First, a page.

By Daisha Cassel
Guys, when is the last time you had fish for dinner? If you can't remember, it may be more than the passage of time that's to blame. Recent studies show that improved memory is just one of many brain boosting benefits men can reel in by eating more fish.
You Are What You Eat
You’ve likely heard that omega-3 fatty acids are good for your health. But one in particular, docosahexaenoic acid (DHA), goes straight to your head. "DHA is actually present at the nerve endings in our brain," explains Keri Gans, RD, who is author of The Small Change Diet. "It is important for our cognitive behavior, for memory and brain performance," If you think higher levels of DHA in your diet might simply help you remember to put fish on your shopping list, keep in mind that studies link DHA deficiencies to more serious mental problems than occasional forgetfulness. In fact, low levels of DHA have been associated with a greater risk of Alzheimer's disease in later years. A study published in the journal Alzheimer's and Dementia found that those supplementing with DHA showed a benefit roughly equivalent to having the learning and memory skills of someone three years younger.
Signs of memory loss shouldn't be your first signal to boost intake. Think of fish consumption as a savings plan for your brain, not a winning lottery ticket. "It’s definitely a cumulative effect," Gans stresses. "It's not something where if you eat a piece of fish then you’re going to get an A on a test. It doesn't happen that quickly."
Do you have to be swimming in fish dinners to feed your brain? Gans states that two, six-ounce servings of fish per week will yield a positive effect for the average man. More is fine, according to Gans—but keep some tips in mind. Oily fish such as wild salmon, albacore tuna, mackerel, herring, and farmed trout are the best catches with more DHA to offer. When you get cooking, think broiling or grilling—the extra fat from deep frying is counterproductive when there’s lean protein on the menu. Gans also recommends selecting fish that are eco-friendly and low in mercury, and says that sardines and wild Alaskan salmon are top choices. Meanwhile, lake trout (as opposed to safer farmed trout) is a "caution fish" when it comes to mercury content.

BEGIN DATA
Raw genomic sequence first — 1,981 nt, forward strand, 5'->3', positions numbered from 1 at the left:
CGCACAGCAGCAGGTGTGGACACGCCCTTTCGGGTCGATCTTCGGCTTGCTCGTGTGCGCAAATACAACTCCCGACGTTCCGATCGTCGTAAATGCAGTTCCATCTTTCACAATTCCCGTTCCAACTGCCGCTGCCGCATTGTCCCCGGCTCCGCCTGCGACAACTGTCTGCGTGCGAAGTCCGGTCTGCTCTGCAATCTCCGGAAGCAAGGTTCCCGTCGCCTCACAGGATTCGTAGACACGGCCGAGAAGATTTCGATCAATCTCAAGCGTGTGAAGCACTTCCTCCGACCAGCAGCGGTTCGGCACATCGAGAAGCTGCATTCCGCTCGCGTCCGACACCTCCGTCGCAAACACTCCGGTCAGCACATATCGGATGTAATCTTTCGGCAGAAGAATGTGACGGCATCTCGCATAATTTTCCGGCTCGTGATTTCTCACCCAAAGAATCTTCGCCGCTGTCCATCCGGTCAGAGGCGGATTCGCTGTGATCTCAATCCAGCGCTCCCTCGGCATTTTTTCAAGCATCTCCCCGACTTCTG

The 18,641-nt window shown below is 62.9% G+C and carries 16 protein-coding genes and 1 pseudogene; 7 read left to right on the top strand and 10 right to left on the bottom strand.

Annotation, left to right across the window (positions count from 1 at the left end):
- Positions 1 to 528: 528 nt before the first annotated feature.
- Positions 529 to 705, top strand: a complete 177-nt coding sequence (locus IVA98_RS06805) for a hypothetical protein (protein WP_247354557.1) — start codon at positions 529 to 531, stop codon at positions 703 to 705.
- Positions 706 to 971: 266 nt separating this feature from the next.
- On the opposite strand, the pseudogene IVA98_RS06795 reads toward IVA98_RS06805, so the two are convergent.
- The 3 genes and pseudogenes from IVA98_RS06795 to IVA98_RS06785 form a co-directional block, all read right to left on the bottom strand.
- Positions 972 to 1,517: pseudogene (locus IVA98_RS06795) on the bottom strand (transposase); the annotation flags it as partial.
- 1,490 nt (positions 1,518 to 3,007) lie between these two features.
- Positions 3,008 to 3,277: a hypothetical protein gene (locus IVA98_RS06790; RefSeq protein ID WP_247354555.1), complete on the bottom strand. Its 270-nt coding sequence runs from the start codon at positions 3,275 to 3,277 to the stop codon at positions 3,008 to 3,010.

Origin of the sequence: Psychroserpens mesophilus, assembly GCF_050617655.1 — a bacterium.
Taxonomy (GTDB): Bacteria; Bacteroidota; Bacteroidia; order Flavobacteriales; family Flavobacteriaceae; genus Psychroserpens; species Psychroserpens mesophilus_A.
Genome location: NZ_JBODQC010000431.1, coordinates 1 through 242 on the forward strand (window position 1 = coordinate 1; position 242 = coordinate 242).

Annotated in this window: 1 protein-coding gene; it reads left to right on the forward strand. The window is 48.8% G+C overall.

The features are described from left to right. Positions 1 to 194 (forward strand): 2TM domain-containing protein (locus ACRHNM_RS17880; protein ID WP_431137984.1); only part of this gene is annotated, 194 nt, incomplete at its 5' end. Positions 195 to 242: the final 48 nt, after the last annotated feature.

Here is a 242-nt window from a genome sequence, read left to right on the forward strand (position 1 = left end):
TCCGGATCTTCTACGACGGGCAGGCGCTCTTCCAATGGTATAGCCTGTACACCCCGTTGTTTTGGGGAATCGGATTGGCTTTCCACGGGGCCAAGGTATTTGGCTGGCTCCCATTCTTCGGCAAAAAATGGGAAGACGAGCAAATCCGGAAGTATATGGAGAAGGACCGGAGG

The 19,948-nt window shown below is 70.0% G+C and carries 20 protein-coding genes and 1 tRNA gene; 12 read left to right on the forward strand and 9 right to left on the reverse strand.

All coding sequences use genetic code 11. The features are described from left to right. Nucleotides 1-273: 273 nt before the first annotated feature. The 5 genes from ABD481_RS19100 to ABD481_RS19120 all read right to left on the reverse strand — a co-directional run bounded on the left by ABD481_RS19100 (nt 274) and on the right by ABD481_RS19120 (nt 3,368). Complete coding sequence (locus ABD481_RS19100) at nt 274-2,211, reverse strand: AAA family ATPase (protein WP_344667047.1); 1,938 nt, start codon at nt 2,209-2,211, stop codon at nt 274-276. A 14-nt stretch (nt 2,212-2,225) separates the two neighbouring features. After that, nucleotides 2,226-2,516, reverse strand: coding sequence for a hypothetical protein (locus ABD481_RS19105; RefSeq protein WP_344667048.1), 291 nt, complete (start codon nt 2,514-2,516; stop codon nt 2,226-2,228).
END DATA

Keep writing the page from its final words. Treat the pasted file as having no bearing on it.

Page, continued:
Brains and Brawn
Let's be honest: feeling good should be motivation enough to change our diets, but some days looking good seems just as important. Add one more plus to the fish list: very lean protein. "For men who are into toning up their bodies, getting more muscular, getting six pack abs… fish should be a part of a well-balanced diet," advises Gans. To make sure the body stays in top aerobic condition to power through muscle-building sessions, the effect of fish on the heart is just one more benefit. Aside from being lower in saturated fat than red meat, swapping burgers for tuna means more omega-3s, which studies have shown can lower blood pressure and reduce heart attack risk.
Seafood or Seaweed?
For vegetarian or vegan men, all is not lost—getting DHA is possible, just perhaps more difficult. Seaweed is a source of DHA, and is used to make vegetarian DHA supplements (algal, or seaweed, supplements were used in the Alzheimer's and Dementia study). Gans lists ground flax seed, canola oil, broccoli, cauliflower, and red kidney beans as other vegetarian sources of omega-3s. However, Gans warns that our bodies convert only about 5% of plant-based omega-3s to DHA. If a man's primary intake of DHA comes from vegetables or non-oily fish, then speaking to a doctor or registered dietitian about supplementation in addition to the food sources is wise.
Reviewed December 2012
Daisha Cassel writes about topics ranging from food to finance for publications including Every Day with Rachael Ray and The Wall Street Journal. You can reach Daisha at www.daishacassel.com.